Summary: Higher levels of olive oil in the diet may help mitigate aging-related diseases and increase life-span.
Source: University of Minnesota
Researchers at the University of Minnesota Medical School discover a potential new way in which diet influences aging-related diseases.
Doug Mashek, PhD, a professor in the Departments of Medicine and Biochemistry, Molecular Biology and Biophysics, leads a team of researchers who discovered that olive oil in the Mediterranean diet may hold the key to improving lifespan and mitigating aging-related diseases. Over the last eight years, with the help of multiple grants from the National Institutes of Health, their research findings were recently published in Molecular Cell.
Early studies on the diet suggested red wine was a major contributor to the health benefits of the Mediterranean diet because it contains a compound called resveratrol, which activated a certain pathway in cells known to increase lifespan and prevent aging-related diseases. However, work in Mashek’s lab suggests that it is the fat in olive oil, another component of the Mediterranean diet, that is actually activating this pathway.
According to Mashek, merely consuming olive oil is not enough to elicit all of the health benefits. His team’s studies suggest that when coupled with fasting, limiting caloric intake and exercising, the effects of consuming olive oil will be most pronounced.
“We found that the way this fat works is it first has to get stored in microscopic things called lipid droplets, which is how our cells store fat. And then, when the fat is broken down during exercising or fasting, for example, is when the signaling and beneficial effects are realized,” Mashek said.
The next steps for their research are to translate it to humans with the goal of discovering new drugs or to further tailor dietary regimens that improve health, both short-term and long-term.
“We want to understand the biology, and then translate it to humans, hopefully changing the paradigm of healthcare from someone going to eight different doctors to treat his or her eight different disorders,” Mashek said. “These are all aging-related diseases, so let’s treat aging.”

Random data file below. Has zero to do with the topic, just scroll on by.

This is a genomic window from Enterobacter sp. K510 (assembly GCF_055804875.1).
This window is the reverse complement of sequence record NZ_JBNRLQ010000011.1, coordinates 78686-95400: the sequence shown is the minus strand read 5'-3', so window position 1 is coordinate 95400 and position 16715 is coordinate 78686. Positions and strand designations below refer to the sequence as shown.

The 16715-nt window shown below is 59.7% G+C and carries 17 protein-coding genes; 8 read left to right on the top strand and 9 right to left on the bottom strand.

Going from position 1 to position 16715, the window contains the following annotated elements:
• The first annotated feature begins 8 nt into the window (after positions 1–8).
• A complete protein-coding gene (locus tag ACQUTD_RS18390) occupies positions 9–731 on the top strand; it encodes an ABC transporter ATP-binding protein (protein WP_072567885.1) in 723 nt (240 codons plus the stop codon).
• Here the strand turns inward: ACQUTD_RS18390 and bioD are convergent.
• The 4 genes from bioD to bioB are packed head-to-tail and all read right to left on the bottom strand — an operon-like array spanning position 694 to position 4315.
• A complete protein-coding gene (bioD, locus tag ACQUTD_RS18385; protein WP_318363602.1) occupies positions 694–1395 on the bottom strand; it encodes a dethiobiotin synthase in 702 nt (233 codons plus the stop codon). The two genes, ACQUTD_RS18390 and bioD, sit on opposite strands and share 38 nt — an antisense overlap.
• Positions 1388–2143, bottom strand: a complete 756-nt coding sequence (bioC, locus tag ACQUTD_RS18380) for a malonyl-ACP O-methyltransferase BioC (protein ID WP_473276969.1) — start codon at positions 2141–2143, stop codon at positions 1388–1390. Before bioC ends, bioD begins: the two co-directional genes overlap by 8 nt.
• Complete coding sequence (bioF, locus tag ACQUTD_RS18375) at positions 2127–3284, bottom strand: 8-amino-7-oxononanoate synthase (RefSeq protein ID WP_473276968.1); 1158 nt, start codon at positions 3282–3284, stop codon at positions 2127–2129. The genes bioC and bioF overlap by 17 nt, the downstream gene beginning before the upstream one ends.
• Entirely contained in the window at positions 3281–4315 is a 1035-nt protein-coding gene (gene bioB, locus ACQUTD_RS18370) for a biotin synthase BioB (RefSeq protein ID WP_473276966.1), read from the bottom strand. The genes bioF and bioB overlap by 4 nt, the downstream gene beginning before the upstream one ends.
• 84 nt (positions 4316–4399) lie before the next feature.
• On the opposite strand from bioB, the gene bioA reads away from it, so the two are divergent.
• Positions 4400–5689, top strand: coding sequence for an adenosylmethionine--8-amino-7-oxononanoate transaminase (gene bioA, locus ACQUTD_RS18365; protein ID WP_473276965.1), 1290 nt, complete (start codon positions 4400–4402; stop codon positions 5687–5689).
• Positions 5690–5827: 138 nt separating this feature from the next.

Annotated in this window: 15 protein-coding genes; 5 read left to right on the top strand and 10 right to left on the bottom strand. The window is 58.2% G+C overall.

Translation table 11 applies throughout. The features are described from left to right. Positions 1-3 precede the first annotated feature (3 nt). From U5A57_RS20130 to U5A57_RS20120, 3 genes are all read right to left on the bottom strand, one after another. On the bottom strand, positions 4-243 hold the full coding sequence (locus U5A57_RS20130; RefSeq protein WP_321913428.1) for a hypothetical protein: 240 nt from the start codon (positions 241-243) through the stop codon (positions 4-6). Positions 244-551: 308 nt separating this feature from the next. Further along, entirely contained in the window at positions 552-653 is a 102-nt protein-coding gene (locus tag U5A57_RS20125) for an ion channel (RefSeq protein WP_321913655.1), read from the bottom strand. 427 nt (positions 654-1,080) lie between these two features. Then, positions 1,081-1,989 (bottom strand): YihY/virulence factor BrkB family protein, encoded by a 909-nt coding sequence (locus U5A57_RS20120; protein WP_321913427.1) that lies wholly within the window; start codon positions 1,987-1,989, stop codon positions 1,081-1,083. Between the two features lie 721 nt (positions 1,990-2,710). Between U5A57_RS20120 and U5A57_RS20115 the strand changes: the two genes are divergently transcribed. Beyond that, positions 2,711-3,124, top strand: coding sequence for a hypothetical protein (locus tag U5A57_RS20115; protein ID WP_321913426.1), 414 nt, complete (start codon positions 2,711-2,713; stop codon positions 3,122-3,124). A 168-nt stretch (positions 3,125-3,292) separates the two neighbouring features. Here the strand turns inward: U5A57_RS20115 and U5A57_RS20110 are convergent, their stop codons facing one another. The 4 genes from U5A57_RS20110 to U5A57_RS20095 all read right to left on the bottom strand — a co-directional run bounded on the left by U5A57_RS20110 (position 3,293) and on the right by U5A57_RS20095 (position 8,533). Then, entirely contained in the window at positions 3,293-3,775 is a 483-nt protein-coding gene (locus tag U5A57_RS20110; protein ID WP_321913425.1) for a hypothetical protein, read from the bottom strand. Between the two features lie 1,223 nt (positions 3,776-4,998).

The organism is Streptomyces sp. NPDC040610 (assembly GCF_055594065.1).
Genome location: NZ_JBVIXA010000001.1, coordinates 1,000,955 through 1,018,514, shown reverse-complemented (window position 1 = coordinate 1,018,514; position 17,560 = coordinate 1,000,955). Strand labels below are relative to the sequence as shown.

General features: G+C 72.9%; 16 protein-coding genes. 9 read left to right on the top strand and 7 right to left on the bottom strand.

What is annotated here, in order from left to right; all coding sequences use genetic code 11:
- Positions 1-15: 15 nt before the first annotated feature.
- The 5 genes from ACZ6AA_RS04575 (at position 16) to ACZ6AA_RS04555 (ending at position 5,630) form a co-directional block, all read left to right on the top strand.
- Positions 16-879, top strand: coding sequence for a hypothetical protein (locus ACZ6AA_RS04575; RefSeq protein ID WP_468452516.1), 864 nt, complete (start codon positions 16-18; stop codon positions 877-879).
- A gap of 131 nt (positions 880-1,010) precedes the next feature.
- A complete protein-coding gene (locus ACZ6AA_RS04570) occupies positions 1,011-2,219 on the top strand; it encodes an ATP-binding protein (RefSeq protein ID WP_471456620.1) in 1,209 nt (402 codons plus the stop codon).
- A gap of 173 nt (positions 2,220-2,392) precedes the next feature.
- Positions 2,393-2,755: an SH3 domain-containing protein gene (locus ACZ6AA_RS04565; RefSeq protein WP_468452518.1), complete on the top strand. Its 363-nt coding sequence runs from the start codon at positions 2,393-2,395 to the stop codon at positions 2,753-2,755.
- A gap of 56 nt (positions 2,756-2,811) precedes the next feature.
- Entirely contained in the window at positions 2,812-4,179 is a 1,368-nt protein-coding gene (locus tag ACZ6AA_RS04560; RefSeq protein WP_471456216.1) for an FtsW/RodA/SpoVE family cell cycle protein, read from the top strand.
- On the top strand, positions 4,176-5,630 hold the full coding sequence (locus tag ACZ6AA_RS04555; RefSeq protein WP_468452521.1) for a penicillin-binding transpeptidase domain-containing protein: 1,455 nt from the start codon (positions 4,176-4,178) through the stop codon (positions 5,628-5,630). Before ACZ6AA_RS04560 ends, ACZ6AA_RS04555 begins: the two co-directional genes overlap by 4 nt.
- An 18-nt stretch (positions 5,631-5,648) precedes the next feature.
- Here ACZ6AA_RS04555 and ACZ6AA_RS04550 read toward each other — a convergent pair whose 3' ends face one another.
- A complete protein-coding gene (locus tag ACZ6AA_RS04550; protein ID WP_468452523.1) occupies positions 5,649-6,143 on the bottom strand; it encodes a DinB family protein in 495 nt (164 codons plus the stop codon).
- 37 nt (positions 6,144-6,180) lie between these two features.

University of Minnesota
Kelly Glynn – University of Minnesota
The image is in the public domain.
Original Research: Open access
“Lipid Droplet-Derived Monounsaturated Fatty Acids Traffic via PLIN5 to Allosterically Activate SIRT1”. Doug Mashek et al.
Molecular Cell doi:10.1016/j.molcel.2019.12.003.
Lipid Droplet-Derived Monounsaturated Fatty Acids Traffic via PLIN5 to Allosterically Activate SIRT1
• MUFAs allosterically activate SIRT1 toward select substrates such as PGC-1α
• MUFAs enhance PGC-1α signaling in vivo in a SIRT1-dependent manner
• PLIN5 is a fatty acid binding protein that preferentially binds LD-derived MUFAs
• PLIN5 mediates MUFA signaling to control SIRT1/PGC-1α
Lipid droplets (LDs) provide a reservoir for triacylglycerol storage and are a central hub for fatty acid trafficking and signaling in cells. Lipolysis promotes mitochondrial biogenesis and oxidative metabolism via a SIRT1/PGC-1α/PPARα-dependent pathway through an unknown mechanism. Herein, we identify that monounsaturated fatty acids (MUFAs) allosterically activate SIRT1 toward select peptide-substrates such as PGC-1α. MUFAs enhance PGC-1α/PPARα signaling and promote oxidative metabolism in cells and animal models in a SIRT1-dependent manner. Moreover, we characterize the LD protein perilipin 5 (PLIN5), which is known to enhance mitochondrial biogenesis and function, to be a fatty-acid-binding protein that preferentially binds LD-derived monounsaturated fatty acids and traffics them to the nucleus following cAMP/PKA-mediated lipolytic stimulation. Thus, these studies identify the first-known endogenous allosteric modulators of SIRT1 and characterize a LD-nuclear signaling axis that underlies the known metabolic benefits of MUFAs and PLIN5.